The Road from Versailles to Louveciennes: Alfred Sisley

Alfred Sisley: The Road from Versailles to Louveciennes

The Road from Versailles to Louveciennes between town and country is a social document by the French Impressionist painter Alfred Sisley. A worker draws a cart after him, symbolizing rural life. Preceding him, perhaps rushing ahead, is a bourgeois gentleman in a top hat.

Sisley regularly painted Roads, bridges, and Waterways. The image shows a road with two men on it. One man is a laborer pushing a cart and the other is dressed in a black suit and top hat. The two men seem to be going in opposite directions. The rich man is assumed to be going to the city of Versailles and the laborer is going to the small country town of Louveciennes.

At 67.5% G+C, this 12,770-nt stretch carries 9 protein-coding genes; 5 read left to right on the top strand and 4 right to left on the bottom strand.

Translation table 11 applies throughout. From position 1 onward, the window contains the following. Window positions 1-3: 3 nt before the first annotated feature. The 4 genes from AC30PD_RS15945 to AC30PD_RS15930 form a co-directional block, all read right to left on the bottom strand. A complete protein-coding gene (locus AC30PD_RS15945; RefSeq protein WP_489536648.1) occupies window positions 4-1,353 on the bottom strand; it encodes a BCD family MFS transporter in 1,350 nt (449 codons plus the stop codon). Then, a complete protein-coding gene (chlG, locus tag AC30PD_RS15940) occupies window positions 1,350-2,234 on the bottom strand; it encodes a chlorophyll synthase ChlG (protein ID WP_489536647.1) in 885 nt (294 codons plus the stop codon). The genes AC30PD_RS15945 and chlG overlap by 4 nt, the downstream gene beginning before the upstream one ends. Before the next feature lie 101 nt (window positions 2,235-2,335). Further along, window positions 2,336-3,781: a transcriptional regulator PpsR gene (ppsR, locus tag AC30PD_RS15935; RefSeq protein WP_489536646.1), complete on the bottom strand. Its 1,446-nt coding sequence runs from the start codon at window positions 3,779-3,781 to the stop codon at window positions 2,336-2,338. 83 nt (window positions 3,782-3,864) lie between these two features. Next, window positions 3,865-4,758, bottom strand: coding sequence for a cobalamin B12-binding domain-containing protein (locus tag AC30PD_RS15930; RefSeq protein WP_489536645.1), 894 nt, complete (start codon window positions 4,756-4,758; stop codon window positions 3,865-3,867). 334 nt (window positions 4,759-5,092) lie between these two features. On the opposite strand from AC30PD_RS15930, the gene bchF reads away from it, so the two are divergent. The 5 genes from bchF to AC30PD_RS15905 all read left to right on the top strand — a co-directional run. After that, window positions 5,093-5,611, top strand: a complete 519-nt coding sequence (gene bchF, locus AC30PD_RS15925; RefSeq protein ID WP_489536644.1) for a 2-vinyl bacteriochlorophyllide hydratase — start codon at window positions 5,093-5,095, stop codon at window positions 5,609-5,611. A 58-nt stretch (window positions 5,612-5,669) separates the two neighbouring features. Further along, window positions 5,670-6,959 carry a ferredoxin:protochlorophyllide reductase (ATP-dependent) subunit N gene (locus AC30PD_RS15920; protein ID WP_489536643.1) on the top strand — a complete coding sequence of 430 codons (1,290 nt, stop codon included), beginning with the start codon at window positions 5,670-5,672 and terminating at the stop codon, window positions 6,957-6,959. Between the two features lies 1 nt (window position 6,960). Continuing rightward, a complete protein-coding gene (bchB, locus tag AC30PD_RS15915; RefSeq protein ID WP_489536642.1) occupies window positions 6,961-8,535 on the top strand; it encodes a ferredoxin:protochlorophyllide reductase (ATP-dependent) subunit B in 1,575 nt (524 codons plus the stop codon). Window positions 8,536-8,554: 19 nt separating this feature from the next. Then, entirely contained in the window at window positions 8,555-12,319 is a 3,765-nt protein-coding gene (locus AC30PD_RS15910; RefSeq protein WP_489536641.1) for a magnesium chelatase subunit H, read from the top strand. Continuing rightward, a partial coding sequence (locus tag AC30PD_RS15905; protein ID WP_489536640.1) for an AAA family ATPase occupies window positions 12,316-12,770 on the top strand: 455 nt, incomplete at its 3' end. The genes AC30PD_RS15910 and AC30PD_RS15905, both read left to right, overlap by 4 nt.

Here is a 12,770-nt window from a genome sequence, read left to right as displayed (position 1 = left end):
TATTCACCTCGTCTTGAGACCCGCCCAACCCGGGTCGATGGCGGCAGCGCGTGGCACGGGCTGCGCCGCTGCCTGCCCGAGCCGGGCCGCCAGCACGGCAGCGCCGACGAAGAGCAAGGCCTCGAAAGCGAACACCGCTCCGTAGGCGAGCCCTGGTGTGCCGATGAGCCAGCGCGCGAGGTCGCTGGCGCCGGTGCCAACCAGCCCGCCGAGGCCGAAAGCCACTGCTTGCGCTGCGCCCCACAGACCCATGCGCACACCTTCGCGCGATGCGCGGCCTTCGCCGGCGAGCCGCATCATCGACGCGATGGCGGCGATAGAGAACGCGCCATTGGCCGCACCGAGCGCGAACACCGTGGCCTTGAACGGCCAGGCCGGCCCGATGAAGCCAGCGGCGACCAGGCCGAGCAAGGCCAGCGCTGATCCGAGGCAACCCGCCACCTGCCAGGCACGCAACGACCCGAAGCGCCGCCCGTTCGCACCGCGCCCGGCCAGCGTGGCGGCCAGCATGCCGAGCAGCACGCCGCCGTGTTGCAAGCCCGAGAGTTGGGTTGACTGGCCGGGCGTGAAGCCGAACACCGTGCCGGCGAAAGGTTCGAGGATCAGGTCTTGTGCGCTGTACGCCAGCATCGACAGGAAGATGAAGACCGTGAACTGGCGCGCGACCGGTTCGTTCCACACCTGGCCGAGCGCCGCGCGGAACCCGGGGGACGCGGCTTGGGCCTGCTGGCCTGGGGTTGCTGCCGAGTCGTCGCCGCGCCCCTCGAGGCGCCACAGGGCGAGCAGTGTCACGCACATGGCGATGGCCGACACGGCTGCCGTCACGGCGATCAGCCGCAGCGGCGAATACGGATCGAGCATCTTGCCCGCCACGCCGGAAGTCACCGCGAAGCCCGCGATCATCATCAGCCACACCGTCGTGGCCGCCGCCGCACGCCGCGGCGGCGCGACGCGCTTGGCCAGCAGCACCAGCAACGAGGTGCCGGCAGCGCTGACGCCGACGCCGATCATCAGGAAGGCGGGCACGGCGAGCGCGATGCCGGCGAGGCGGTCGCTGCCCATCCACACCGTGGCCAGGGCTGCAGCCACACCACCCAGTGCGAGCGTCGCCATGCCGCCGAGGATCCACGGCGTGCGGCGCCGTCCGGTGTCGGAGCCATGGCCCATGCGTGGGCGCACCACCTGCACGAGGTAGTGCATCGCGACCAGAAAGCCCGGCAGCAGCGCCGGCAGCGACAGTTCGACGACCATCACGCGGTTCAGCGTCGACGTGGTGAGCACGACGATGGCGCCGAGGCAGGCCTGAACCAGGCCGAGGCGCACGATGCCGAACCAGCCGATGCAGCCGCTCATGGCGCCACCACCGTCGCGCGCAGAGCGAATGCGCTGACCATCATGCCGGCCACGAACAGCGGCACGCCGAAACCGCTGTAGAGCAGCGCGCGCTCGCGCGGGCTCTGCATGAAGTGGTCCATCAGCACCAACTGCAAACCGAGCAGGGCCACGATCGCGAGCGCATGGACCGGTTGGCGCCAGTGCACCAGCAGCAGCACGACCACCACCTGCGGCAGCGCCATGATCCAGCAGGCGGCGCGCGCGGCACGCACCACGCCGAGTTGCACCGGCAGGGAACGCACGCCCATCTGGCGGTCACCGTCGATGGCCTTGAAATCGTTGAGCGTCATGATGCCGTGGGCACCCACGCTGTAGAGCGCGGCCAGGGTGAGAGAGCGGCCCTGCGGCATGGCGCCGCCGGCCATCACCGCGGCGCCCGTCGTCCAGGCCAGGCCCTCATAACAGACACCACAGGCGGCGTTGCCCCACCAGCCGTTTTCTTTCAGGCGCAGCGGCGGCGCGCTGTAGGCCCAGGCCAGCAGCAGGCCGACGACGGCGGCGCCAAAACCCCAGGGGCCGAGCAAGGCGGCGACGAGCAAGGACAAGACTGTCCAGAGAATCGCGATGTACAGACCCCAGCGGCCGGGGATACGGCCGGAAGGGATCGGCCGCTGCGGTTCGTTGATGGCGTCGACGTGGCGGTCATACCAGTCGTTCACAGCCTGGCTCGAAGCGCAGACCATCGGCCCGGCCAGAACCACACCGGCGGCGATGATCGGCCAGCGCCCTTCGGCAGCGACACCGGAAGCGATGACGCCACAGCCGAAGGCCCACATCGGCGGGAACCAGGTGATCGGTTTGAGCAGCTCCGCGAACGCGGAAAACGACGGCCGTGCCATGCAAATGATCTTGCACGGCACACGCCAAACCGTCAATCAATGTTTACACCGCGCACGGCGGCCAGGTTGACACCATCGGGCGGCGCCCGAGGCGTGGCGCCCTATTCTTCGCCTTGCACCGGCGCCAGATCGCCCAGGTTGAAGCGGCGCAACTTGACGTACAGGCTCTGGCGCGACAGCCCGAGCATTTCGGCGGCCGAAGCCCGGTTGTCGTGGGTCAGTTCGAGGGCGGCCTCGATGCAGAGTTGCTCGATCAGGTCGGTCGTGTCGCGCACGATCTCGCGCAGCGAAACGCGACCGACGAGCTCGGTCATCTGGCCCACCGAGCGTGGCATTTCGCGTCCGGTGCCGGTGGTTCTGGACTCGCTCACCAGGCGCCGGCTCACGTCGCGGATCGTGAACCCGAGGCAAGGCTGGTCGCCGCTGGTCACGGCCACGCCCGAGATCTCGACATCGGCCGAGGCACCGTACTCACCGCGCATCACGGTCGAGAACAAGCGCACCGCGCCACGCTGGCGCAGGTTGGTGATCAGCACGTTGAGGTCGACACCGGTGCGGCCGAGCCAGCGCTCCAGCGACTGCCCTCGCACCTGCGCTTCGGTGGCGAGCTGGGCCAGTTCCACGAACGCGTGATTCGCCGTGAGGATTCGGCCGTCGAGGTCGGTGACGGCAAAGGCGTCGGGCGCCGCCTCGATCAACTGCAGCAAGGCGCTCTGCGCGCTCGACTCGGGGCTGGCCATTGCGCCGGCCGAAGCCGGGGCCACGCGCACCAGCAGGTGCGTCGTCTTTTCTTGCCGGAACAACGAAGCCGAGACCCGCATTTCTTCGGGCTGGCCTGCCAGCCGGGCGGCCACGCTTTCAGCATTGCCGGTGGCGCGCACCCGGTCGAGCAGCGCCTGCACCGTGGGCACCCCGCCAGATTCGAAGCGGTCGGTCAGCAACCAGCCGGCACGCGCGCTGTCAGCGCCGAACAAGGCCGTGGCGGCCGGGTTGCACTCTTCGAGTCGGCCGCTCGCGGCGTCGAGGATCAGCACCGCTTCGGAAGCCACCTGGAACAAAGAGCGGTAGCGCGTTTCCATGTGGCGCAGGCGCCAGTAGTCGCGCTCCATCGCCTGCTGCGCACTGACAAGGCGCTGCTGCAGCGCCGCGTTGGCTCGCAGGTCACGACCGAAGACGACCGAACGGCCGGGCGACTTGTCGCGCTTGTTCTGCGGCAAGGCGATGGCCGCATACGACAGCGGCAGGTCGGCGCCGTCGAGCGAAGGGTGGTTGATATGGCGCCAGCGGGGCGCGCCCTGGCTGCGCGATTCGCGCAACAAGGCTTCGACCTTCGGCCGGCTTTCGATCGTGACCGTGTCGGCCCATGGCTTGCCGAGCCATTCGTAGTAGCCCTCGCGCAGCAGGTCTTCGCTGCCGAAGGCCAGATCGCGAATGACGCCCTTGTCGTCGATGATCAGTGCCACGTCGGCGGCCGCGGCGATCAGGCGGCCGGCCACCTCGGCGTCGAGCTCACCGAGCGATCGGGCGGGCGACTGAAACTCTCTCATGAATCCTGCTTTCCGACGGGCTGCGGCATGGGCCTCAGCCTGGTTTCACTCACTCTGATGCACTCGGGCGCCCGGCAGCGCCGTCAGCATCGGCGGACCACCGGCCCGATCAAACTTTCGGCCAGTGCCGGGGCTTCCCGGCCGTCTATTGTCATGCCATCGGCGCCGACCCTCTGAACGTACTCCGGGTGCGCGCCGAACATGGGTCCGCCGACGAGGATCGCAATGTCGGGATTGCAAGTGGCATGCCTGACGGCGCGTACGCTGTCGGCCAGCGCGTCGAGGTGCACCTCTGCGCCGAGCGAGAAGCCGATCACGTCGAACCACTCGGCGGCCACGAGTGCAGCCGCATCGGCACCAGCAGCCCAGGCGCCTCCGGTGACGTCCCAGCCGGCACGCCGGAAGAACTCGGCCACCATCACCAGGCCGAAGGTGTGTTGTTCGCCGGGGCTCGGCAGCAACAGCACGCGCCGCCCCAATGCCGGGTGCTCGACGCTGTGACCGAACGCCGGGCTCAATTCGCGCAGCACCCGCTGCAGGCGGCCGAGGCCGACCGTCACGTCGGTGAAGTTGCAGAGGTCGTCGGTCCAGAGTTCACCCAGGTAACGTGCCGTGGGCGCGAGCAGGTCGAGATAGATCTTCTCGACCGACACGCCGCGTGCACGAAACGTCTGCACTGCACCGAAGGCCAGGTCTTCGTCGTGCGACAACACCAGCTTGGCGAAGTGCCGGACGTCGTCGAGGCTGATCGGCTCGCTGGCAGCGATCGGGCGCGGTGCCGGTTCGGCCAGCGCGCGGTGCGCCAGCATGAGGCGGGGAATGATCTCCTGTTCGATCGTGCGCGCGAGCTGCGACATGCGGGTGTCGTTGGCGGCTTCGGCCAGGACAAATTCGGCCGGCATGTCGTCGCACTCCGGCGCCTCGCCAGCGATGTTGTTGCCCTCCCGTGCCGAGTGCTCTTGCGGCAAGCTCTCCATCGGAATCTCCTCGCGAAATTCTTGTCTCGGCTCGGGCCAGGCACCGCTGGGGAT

This picture evokes a contrast between country life and urban society. This contrast eludes to the rapid urbanization of Paris during the 1870s with the rural people being left in the dust.

Sisley was dedicated to making landscape paintings using the en Plein air technique along with Pierre Auguste Renoir and Claude Monet.

Alfred Sisley’s The Road from Versailles to Louveciennes is in the Metropolitan Museum of Art in New York.

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